sinuses,tight calves and hamstring)
GENERAL HEALTH(diabetes,AIDS,Multiple
sclerosis,poly neuropathies)
PHYSICAL EXAMINATION OF SENSATION
LIGHT TOUCH
PIN PRICK
VIBRATION
PROPRIOCEPTION
TWO POINT DISCRIMINATION
EXAMINATION OF MOTOR FUNCTION
WASTING
REFLEX TESTING
MUSCLE POWER TESTING
TEST FOR SEGMENTALLEVEL
C4-SCAPULAR ELEVATORS
C5-DELTOID
C6-BICEPS
C7-TRICEPS
C8-LONG FINGER FLEXORS
T1-INTERROSSEI AND LUMBRICALS
TEST FOR INDIVIDUAL NERVE TRUNK
RADIAL NERVE-RESIST THE WRIST EXTENSION
MEDIAN NERVE-RESIST THE DISTAL IP JOINT OF INDEX
FINGER
ULNAR NERVE-RESIST ABDUCTION OF INDEX FINGER.
DORSAL SCAPULAR NERVE-THE RHOMBOIDS
LONG THORACIC NERVE-SERRATUS ANTERIOR
MUSCLE TESTING LOWER LIMB
L2-HIP FLEXORS
L3-KNEE EXTENSORS
L4-ANKLE DORSIFLEXORS
L5,S1-EXTENSORS OF THE DISTAL PHALANX OF THE
GREAT TOE
S1-EVERTORS OF ANKLE
S1,S2-ANKLE PLANTOR FLEXORS
S2-TOE FLEXORS
Cord function test
Ankle clonus
Babinski test
ELECTRO DIAGNOSIS
NEUROPATHY IS FROM PERIPHERALNERVE OR MYOPATHY
SYSTEMIC CONDITIONS(alcoholic,diabettic neuropahy)
ASSISTING FOR SURGICAL INTERVENTION
OBJECTIVE MEASUREMENT FOR TREATMENT
IDENTIFICATION OF ANAMALIES.
UPPER LIMB TENSION TEST 1-median nerve
dominant utilizing shoulder abduction
UPPERLIMB TENSION TEST 2-radial nerve
dominant utilising shoulder girdle depression
plus internal rotation of the shoulder
UPPERLIMB TENSION TEST 3-ulnar nerve
dominant utilising shoulder abduction and
elbow flexion.
ULTT1:
METHOD:
Patient positioned in supine
A constant depression force placed on shoulder
girdle
Forearm supiated ,wrist and fingers extended.
The shoulder is laterally rotated
The elbow is extended.earlier component
positions must be maintained
With this position ,cervical lateral flexion to the
left then to the right are added.
NORMAL RESPONSES
A deep stretch or ache in the cubital fossa
A definite tingling sensation in the thumb and
first three fingers
A small percentage of subjects may feel stretch
in the anterior shoulder area.
Cervical lateralflexion away from tested side
increases the response in approximatelyn90 % of
individuals.
Upper limb tension test 2
Supine lying
Shoulder depression maintained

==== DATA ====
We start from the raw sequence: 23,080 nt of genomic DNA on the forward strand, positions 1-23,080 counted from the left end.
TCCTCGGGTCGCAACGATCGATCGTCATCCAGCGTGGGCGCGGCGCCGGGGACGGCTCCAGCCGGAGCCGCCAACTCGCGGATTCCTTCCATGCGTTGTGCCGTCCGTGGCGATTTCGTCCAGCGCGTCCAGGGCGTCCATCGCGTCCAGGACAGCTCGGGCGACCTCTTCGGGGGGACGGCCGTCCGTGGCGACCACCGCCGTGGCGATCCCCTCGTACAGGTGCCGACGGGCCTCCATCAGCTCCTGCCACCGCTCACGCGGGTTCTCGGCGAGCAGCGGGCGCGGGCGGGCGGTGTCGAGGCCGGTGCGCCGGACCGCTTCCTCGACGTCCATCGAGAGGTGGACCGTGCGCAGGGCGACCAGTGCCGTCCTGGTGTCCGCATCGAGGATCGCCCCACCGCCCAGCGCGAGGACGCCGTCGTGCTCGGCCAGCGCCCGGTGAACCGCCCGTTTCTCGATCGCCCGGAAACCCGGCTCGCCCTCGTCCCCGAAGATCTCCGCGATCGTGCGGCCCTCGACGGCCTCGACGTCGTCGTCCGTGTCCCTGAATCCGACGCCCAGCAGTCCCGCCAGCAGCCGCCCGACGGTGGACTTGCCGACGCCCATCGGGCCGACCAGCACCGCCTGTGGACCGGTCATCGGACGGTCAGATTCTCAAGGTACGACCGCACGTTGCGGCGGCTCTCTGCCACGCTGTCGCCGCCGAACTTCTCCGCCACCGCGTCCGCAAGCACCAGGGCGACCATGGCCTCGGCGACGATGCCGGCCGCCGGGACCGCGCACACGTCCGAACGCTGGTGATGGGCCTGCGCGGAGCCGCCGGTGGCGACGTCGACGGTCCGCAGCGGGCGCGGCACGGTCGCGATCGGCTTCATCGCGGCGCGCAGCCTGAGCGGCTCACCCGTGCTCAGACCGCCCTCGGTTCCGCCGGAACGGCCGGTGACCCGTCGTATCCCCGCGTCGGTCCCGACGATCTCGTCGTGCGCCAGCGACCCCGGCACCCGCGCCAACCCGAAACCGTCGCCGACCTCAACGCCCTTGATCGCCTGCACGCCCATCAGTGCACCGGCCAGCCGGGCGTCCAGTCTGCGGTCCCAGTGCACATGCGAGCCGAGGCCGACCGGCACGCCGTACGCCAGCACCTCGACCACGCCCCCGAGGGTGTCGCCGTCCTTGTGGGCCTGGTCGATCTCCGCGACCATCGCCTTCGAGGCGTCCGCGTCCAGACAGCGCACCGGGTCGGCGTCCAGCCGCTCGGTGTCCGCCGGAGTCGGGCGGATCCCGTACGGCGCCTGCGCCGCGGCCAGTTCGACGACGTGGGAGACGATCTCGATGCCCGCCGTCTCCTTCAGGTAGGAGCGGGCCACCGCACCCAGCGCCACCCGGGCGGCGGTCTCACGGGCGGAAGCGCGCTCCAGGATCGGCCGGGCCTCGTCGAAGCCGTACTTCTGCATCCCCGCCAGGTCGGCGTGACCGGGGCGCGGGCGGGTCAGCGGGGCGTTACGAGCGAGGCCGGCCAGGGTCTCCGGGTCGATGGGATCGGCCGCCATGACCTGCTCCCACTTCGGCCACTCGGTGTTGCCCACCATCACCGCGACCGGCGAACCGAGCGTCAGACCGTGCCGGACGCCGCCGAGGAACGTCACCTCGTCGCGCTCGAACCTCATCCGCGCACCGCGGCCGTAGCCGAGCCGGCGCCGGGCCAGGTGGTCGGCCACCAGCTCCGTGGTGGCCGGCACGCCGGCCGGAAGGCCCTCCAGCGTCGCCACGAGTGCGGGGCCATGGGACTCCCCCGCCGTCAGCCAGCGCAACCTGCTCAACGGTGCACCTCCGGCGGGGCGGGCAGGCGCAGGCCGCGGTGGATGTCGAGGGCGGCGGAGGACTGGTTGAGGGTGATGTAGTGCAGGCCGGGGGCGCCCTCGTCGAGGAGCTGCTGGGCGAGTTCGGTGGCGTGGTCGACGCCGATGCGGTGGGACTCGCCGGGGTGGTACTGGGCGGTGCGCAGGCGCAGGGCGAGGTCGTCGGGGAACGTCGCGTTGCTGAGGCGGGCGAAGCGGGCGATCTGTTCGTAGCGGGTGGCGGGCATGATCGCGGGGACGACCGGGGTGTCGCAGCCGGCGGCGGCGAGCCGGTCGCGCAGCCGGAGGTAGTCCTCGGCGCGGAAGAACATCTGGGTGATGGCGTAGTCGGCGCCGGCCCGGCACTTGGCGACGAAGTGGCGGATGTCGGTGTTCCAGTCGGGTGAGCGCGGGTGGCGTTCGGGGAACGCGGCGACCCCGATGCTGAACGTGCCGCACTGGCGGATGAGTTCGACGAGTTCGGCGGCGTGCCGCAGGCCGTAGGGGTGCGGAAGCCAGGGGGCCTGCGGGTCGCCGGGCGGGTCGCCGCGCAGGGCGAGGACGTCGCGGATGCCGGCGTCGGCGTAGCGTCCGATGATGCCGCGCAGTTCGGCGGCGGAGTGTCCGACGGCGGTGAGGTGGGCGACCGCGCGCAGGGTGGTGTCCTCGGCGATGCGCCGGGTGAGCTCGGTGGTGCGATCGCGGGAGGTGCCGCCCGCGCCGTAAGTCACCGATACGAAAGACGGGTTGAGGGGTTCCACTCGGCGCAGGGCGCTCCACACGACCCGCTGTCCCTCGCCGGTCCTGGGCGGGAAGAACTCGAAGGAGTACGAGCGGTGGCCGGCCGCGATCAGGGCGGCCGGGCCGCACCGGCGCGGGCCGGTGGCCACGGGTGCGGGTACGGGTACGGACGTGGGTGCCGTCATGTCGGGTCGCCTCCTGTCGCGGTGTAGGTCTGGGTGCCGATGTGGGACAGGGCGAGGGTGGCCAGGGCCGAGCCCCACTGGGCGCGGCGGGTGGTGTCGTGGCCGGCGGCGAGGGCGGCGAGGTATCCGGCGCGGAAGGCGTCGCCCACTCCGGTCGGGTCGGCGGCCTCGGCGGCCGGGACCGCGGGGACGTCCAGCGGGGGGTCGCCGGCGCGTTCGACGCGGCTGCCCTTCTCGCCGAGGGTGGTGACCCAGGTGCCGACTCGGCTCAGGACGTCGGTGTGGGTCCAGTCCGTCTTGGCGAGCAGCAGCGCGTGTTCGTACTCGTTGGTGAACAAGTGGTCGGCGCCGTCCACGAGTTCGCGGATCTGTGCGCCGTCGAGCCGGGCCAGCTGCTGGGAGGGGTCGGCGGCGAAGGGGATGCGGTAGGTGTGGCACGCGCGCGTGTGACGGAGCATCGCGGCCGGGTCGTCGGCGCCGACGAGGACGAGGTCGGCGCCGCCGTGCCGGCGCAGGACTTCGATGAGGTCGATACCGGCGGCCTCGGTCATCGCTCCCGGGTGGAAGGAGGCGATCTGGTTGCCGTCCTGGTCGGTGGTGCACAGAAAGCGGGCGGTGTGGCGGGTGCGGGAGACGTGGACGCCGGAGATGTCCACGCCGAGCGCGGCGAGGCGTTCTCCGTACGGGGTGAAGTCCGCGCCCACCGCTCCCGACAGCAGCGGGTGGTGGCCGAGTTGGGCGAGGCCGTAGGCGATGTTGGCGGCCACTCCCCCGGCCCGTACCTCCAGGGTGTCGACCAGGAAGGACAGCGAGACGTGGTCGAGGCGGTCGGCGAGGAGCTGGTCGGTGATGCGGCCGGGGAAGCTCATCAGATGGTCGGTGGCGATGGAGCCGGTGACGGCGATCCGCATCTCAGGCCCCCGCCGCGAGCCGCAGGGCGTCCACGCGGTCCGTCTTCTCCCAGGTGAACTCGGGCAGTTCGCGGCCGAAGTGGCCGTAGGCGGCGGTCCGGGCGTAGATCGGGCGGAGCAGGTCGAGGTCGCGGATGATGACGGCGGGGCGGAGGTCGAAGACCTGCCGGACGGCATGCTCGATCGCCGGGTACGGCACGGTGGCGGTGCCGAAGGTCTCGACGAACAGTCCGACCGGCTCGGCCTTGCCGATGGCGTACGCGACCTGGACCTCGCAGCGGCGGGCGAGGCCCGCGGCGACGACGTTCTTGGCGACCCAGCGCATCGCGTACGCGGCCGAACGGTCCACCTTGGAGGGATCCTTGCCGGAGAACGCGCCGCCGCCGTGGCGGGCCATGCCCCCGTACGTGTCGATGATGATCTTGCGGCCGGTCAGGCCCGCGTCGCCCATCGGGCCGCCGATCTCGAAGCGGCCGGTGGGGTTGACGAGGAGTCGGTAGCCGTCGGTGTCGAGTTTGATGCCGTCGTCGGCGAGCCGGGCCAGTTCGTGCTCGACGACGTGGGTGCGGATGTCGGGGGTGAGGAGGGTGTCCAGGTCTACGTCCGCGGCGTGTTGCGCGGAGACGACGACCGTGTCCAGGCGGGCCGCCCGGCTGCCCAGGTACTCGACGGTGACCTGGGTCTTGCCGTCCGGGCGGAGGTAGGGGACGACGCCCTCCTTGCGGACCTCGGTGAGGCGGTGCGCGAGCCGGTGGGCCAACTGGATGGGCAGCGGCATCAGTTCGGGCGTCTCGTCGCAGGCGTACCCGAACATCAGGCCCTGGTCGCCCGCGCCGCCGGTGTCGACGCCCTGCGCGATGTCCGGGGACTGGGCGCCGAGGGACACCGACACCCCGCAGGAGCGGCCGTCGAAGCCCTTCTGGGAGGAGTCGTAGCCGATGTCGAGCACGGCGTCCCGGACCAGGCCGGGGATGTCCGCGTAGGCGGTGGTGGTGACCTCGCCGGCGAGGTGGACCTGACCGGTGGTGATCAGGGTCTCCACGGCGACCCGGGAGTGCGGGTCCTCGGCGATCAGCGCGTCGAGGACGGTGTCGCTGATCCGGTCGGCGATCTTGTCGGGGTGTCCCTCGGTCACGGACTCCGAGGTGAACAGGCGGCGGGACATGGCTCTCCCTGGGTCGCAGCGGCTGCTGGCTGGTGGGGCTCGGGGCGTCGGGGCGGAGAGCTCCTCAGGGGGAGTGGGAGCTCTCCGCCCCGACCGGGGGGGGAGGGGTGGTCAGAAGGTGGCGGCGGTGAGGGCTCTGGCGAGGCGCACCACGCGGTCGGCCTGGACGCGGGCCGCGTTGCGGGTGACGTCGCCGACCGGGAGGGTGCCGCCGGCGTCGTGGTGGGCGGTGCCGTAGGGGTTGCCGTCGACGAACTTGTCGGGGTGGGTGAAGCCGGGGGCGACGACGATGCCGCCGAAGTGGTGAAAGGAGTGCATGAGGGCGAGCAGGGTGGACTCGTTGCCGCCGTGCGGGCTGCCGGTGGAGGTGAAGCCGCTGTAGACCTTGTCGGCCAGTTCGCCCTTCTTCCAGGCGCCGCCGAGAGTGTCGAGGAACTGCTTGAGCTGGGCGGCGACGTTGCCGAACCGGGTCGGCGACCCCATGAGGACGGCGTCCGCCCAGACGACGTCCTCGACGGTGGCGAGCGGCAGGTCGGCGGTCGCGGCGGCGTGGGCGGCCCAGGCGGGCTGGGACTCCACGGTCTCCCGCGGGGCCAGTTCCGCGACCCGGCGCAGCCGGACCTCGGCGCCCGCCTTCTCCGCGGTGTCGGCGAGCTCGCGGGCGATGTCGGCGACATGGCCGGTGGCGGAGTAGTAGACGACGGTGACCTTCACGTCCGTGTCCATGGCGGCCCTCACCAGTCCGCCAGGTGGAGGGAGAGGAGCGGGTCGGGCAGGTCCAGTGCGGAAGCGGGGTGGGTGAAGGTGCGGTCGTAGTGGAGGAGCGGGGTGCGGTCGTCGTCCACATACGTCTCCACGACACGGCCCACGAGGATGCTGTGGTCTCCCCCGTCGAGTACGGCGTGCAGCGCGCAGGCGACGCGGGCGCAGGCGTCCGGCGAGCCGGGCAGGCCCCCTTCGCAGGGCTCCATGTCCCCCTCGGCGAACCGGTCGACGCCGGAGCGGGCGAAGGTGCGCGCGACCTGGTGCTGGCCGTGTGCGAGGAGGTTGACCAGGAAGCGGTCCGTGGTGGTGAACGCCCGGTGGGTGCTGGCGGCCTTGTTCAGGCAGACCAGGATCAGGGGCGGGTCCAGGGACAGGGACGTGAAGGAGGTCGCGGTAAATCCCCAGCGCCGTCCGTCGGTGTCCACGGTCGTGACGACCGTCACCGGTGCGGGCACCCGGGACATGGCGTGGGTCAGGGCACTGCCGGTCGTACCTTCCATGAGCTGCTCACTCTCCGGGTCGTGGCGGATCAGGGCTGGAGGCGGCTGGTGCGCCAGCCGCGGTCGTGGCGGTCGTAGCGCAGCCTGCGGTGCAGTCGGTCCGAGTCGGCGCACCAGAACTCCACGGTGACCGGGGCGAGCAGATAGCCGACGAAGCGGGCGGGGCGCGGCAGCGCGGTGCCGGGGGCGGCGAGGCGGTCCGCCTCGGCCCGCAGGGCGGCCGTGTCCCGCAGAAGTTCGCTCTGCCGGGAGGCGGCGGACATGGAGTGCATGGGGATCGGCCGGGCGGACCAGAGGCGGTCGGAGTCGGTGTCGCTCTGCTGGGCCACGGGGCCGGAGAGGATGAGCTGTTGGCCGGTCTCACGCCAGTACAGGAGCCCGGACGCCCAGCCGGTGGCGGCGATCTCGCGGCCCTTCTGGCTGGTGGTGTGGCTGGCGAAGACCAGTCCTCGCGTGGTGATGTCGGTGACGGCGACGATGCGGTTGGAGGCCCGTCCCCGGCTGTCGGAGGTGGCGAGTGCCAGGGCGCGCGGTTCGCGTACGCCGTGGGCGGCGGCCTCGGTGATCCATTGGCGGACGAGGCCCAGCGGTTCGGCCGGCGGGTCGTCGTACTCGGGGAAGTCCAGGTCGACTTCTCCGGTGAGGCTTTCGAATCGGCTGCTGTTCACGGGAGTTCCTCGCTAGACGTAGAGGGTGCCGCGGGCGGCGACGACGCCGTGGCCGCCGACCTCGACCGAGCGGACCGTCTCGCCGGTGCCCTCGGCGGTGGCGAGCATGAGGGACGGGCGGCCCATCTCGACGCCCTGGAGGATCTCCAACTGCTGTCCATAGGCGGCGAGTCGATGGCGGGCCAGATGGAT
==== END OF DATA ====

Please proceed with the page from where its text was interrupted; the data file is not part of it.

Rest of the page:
Shoulder medially rotated
Forearm pronated ad wrist flexion
Flexion of thumb joints and ulnar deviation
further sensitises the radial nerve.
NO STUDIES HAVE BEEN UNDERTAKEN REGARDING
NORMAL RESPPONSE OF ULLT2
UPPERLIMB TENSION TEST 3
Starting position same as ULTT1
wrist exended and fore armsupinated
Elbow fully flexed
With maintaining Shoulder depression ,abduction
added
NORMAL RESPONSE
In asymptomatic people ,a commo response is burning
and tingling in the ulnar nerve distribution in the hand
or medial aspect of elbow.
PASSIVENECK FLEXION TEST(PNF)
STRAIGHT LEG RAISE TEST(SLR)
SLUMP TEST
PRONE KNEE BEND(PKB)
PASSIVE NECK FLEXION TEST
PATIENT LIES SUPINE
LIFT HEAD OFF THE BED A LITTLE
PASSIVELY FLEXING THE NECK TOWARDS CHIN ON
CHEST DIRE CTION
During the movement symptom responses
,ROM,resistance encountered through the
movement are noted and analysed.
STRAIGHT LEG RISE TEST
Supine lying
Hip and trunk neutral
The leg is lifted perpendicular to the bed,hand
above knee joint prevents knee flexion.
The responses must compared with the responses
of other leg.
SENSITISING
Ankle dorsiflexion(tibial tract)
Ankle plantar flexion(common peroneal nerve)
PRONE KNEE BEND
Patient lies prone
Grasp the lower leg and flexes the knee
Check for symptom response
Compare to contralateral leg
THE SLUMP TEST
High sitting at the end of the plinth thighs fully
supported and knees together.
Patient asked to slump or sag with Cervical spine in
neutral
With spinal flexion position patient asked to bend
chin to chest and then over pressure in the same
direction.
The patient is asked to extend the knee actively and
the response assesed
Then dorsiflexion added
Neck flexion slowly released and the response
carefully assessed
The same procedure repeated for the other leg
If there is any change in symptom in hamsring area
after releasing the neck flexion neurogenic in origin.
Analysis of tesion test
The range of movement at which symptom first
start.
Whether the disorder is non irrritable
The type and area of symptoms
The resistance encountered during the test
The above findings must be compared to the
testof the contralateral limb.
POSITIVE TENSION TEST
It reproduces the patients symptoms
The test responses can be altered by the
movement of the body parts.
There are differences in the test from the
left side to the right side
Range of movement
Resistance encountered duringthe movement
Symptom response during the movement.
INDICATIONS
Nerve root injuries
Thoracic nerve root syndrome
Whiplash injuries
Coccydynia
Spondylolishesis
Post lumbar spine injuries
Epidural haematoma
Head ache.
T4 syndrome.
CONTRAINDICATIONS
Recent onset of,or worsening neurological
signs
Cauda eqina leision
Injurt spinal cord.
PRECAUTIONS
Irritability the nervous system
Presenceof meurological signs
General health problemss
Dizzness
Circulatory distubances
References
MOBILISATION OF THE NERVOUS SYSTEM
By
David s.butler
Mark A jones.
THANK YOU